Cat: I’m just going to take a look at some of the reasons why someone might leave when they’re on a product page. Someone might say I’m not really sure that I’m getting the best deal on this product and this is the type of behavior that you can really recognize. If you look at things like are they dwelling or motioning to exit on a particular product page or are they even selecting and copying the product names so they can try and find it cheaper elsewhere.

At this point what we need to do is ensure that your offer is the best. If you’re a retailer, you could highlight something like free delivery or free returns, whatever it is about your offer that will compel your customers to re-engage.

If you’re really wanting to keep them, this could even involve an incentive such as a discount or free sample, perhaps in exchange for an email address in case they’re still not fully convinced and you need to re-engage them at a later date.

Lyndsay: Sometimes customers just need more information. Assuming you have optimized your product descriptions and imagery, it can also be helpful to offer more information in the form of videos or user-generated content like reviews or Instagram photos.

According to an Instagram Intelligence Report from L2, a digital agency based in New York, only 18 percent of the 250 brands surveyed filter featured user-generated content from Instagram onto an off-site gallery and only 9 percent place user-generated content directly on product pages, despite the fact that doing so can improve conversion rates by up to 6.4 percent in categories such as apparel.

A brand that does user-generated content really well is Asos. If you’re browsing a product page on Asos not only can you see photos of the item on a model from various angles as well as a video of how it moves as the model walks or turns, you can also view a gallery of how it was worn by real-life customers who posted their photo to Instagram using the hashtag #AsSeenOnMe. Urban Outfitters does that as well.

That being said, Asos doesn’t do everything right. Where I think Asos falls down in terms of user-generated content is that it doesn’t post product reviews from its customers.

Why are product reviews important? Well, according to a survey conducted last year by BrightLocal, 85 percent of consumers trust online reviews as much as personal recommendations.

But don’t assume that you should only share 5-star reviews. It’s the presence of less-than-five-star reviews that can actually be what drives purchases.

Two relatively new beauty brands—both born online, by the way—that do a great job of showcasing their product reviews are The Ordinary and GlossierGlossier even lets you sort reviews by most helpful, highest rated and lowest rated and puts its most liked positive review and most liked negative review front and center. The Ordinary responds to every negative review, which shows transparency and reinforces customer trust.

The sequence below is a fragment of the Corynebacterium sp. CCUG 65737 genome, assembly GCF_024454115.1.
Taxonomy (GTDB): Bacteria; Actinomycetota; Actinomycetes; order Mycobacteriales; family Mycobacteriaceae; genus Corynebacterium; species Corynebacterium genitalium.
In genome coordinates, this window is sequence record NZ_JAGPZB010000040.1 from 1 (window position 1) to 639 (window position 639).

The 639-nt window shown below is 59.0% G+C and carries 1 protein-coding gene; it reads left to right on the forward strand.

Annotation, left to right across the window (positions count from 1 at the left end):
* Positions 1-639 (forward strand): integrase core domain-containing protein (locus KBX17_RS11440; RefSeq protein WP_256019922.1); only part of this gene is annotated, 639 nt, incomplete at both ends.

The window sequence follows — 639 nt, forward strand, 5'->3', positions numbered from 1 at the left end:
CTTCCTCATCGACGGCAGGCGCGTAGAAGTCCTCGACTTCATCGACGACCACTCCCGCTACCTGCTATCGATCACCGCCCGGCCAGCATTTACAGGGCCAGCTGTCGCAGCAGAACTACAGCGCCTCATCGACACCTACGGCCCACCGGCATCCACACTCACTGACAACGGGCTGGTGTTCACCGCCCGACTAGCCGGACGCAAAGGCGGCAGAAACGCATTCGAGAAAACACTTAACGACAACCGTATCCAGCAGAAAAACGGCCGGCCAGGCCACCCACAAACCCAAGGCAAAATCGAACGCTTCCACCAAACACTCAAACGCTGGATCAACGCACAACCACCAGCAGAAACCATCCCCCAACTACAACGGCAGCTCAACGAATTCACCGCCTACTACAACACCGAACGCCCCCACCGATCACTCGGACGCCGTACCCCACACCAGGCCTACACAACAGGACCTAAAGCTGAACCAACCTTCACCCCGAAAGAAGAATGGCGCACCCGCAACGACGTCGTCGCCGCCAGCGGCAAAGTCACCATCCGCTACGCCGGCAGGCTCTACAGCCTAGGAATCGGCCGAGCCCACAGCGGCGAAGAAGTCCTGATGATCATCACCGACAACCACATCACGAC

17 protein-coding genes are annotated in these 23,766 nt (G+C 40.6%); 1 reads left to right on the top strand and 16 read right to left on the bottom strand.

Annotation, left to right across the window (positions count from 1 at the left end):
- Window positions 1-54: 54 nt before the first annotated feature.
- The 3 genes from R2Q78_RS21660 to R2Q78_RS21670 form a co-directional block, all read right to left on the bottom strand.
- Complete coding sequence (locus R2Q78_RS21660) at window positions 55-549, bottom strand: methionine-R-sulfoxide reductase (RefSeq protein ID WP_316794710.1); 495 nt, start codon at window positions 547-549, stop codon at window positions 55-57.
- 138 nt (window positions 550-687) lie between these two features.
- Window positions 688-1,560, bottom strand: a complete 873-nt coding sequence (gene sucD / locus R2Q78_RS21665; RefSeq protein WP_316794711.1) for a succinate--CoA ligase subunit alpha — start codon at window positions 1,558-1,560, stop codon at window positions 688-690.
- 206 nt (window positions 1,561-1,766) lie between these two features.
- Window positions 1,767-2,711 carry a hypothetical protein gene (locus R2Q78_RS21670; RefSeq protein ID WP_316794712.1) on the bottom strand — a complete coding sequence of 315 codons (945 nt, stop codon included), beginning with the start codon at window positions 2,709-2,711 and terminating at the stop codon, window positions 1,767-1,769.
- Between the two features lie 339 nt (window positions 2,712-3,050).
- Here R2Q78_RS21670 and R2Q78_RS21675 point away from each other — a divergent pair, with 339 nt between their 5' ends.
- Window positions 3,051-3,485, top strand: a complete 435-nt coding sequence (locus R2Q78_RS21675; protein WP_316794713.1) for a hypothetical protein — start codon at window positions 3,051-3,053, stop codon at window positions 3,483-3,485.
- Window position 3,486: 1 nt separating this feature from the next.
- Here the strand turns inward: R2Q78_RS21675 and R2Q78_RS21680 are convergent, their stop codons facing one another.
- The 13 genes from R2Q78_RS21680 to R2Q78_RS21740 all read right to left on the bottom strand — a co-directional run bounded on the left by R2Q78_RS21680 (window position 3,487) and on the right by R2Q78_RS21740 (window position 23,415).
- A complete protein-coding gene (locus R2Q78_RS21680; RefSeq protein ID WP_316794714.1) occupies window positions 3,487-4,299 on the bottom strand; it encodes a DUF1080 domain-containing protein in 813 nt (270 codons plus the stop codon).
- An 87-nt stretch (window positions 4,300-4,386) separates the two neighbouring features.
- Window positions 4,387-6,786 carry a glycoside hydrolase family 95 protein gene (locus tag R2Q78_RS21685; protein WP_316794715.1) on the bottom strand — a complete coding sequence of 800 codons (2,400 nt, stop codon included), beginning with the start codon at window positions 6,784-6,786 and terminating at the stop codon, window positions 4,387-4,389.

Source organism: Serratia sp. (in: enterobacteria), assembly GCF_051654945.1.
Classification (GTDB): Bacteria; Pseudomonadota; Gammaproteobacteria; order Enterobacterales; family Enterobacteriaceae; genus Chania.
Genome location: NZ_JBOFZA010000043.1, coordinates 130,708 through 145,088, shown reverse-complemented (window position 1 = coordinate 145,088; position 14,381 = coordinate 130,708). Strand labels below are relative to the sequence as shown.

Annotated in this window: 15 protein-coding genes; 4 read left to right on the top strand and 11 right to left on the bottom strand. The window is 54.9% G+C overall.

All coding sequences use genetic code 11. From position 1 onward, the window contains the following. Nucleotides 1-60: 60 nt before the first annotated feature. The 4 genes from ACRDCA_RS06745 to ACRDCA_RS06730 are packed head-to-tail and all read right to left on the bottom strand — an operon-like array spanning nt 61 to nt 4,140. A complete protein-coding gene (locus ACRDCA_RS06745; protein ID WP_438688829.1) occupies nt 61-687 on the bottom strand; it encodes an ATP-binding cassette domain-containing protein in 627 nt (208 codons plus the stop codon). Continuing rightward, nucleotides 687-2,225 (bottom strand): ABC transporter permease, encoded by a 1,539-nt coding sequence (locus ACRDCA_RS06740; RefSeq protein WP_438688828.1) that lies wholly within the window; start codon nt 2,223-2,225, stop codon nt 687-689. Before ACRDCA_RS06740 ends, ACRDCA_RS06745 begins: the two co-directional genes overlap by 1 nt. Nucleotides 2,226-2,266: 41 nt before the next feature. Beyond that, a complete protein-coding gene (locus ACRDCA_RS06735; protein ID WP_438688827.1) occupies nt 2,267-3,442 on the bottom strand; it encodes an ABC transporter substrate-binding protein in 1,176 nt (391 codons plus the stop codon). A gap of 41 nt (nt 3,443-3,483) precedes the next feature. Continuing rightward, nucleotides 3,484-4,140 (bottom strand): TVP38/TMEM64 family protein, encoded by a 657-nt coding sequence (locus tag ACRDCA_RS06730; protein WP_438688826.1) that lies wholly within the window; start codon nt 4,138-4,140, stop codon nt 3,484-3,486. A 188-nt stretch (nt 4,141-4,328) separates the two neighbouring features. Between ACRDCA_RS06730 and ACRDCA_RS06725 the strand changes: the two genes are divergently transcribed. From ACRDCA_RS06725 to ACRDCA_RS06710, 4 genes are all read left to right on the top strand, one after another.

So, if getting more product reviews up on your site isn’t part of your strategy, it should be. You could send emails to every one of your customers, asking them to leave you a review, or you could use automated software, like xSellco Feedback, to help you generate new customer reviews quickly.

Cat: For people who are just browsing, urgency and social proof can be a really effective way to convert browsers into buyers and effective urgency tactics can be really simple. Peppering your copy with content that points toward deadlines so it creates a sense of fear of missing out without having to do any extensive work.

To really bring it to the forefront, what you can do is use dynamic tactics such a scarcity or social proof messaging and that will move your visitors to become customers, showing that lots of other consumers are buying which means that it obviously can’t be a bad idea.

Or showing your delivery cut-off thresholds for express, next- or same-day delivery. So this type of tactic can be especially effective when they’re naturally carrying deadlines for example if you’re a gift retailer, holidays like Mother’s Day, Valentine’s Day are a really relevant way to use this type of tactic or as in the example here, holidays like Black Friday that have a naturally recurring “fear of missing out” because they’re all based on limited time discounts.

#3. In the bag

Cat: Once you’ve convinced those people who are browsing your product pages to add something to their bag, we come to perhaps the most discussed forms of disengagement and that’s cart abandonment.

Obviously at this stage visitors are a little more valuable to you, they’ve shown a real intent to purchase but despite this, the majority of retail carts still do go abandoned. If you remember from the beginning 75 percent of customers do want to buy. But there is just still a few roadblocks to clear at this stage that we need to get past.

Lyndsay: Hidden fees and delivery charges are the No. 1 cause of cart abandonment because customers hate additional surprise charges as they are about to check out.